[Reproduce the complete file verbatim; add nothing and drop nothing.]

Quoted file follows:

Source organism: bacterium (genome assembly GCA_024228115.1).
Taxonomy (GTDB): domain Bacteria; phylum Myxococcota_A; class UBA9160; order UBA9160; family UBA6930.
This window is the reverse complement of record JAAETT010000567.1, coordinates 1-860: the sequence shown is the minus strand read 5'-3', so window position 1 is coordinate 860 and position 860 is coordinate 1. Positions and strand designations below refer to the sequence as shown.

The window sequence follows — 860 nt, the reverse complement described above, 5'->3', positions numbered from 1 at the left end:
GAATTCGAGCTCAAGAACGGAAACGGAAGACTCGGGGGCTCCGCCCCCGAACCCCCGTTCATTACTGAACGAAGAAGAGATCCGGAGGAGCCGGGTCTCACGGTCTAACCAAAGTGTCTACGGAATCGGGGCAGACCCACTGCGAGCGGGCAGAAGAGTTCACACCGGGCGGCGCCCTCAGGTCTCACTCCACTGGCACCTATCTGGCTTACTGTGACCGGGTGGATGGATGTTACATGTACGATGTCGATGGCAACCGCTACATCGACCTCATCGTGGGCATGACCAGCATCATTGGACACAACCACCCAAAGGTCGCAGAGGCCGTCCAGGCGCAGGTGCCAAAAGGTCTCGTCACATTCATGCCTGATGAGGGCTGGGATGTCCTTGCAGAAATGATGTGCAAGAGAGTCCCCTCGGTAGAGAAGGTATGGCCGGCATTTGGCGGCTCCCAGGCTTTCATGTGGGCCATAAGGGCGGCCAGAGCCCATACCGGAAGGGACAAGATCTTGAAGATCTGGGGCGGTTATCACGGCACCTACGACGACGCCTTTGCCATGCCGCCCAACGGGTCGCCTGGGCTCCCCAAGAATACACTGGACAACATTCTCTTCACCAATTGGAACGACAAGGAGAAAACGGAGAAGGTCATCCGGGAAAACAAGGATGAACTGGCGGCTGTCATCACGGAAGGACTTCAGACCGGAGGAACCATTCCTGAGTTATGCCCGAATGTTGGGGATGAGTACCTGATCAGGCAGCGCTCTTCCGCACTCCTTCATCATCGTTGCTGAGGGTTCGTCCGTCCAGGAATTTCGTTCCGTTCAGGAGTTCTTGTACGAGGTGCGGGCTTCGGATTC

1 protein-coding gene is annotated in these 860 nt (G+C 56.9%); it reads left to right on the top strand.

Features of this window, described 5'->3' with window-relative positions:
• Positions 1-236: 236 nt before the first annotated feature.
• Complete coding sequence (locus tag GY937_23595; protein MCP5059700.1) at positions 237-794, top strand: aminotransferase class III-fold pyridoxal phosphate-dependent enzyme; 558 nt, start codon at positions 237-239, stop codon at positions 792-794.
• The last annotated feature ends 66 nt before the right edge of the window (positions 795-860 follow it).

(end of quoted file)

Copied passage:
Source organism: bacterium (genome assembly GCA_024228115.1).
Taxonomy (GTDB): domain Bacteria; phylum Myxococcota_A; class UBA9160; order UBA9160; family UBA6930.
This window is the reverse complement of record JAAETT010000567.1, coordinates 1-860: the sequence shown is the minus strand read 5'-3', so window position 1 is coordinate 860 and position 860 is coordinate 1. Positions and strand designations below refer to the sequence as shown.

The window sequence follows — 860 nt, the reverse complement described above, 5'->3', positions numbered from 1 at the left end:
GAATTCGAGCTCAAGAACGGAAACGGAAGACTCGGGGGCTCCGCCCCCGAACCCCCGTTCATTACTGAACGAAGAAGAGATCCGGAGGAGCCGGGTCTCACGGTCTAACCAAAGTGTCTACGGAATCGGGGCAGACCCACTGCGAGCGGGCAGAAGAGTTCACACCGGGCGGCGCCCTCAGGTCTCACTCCACTGGCACCTATCTGGCTTACTGTGACCGGGTGGATGGATGTTACATGTACGATGTCGATGGCAACCGCTACATCGACCTCATCGTGGGCATGACCAGCATCATTGGACACAACCACCCAAAGGTCGCAGAGGCCGTCCAGGCGCAGGTGCCAAAAGGTCTCGTCACATTCATGCCTGATGAGGGCTGGGATGTCCTTGCAGAAATGATGTGCAAGAGAGTCCCCTCGGTAGAGAAGGTATGGCCGGCATTTGGCGGCTCCCAGGCTTTCATGTGGGCCATAAGGGCGGCCAGAGCCCATACCGGAAGGGACAAGATCTTGAAGATCTGGGGCGGTTATCACGGCACCTACGACGACGCCTTTGCCATGCCGCCCAACGGGTCGCCTGGGCTCCCCAAGAATACACTGGACAACATTCTCTTCACCAATTGGAACGACAAGGAGAAAACGGAGAAGGTCATCCGGGAAAACAAGGATGAACTGGCGGCTGTCATCACGGAAGGACTTCAGACCGGAGGAACCATTCCTGAGTTATGCCCGAATGTTGGGGATGAGTACCTGATCAGGCAGCGCTCTTCCGCACTCCTTCATCATCGTTGCTGAGGGTTCGTCCGTCCAGGAATTTCGTTCCGTTCAGGAGTTCTTGTACGAGGTGCGGGCTTCGGATTC

1 protein-coding gene is annotated in these 860 nt (G+C 56.9%); it reads left to right on the top strand.

Features of this window, described 5'->3' with window-relative positions:
• Positions 1-236: 236 nt before the first annotated feature.
• Complete coding sequence (locus tag GY937_23595; protein MCP5059700.1) at positions 237-794, top strand: aminotransferase class III-fold pyridoxal phosphate-dependent enzyme; 558 nt, start codon at positions 237-239, stop codon at positions 792-794.
• The last annotated feature ends 66 nt before the right edge of the window (positions 795-860 follow it).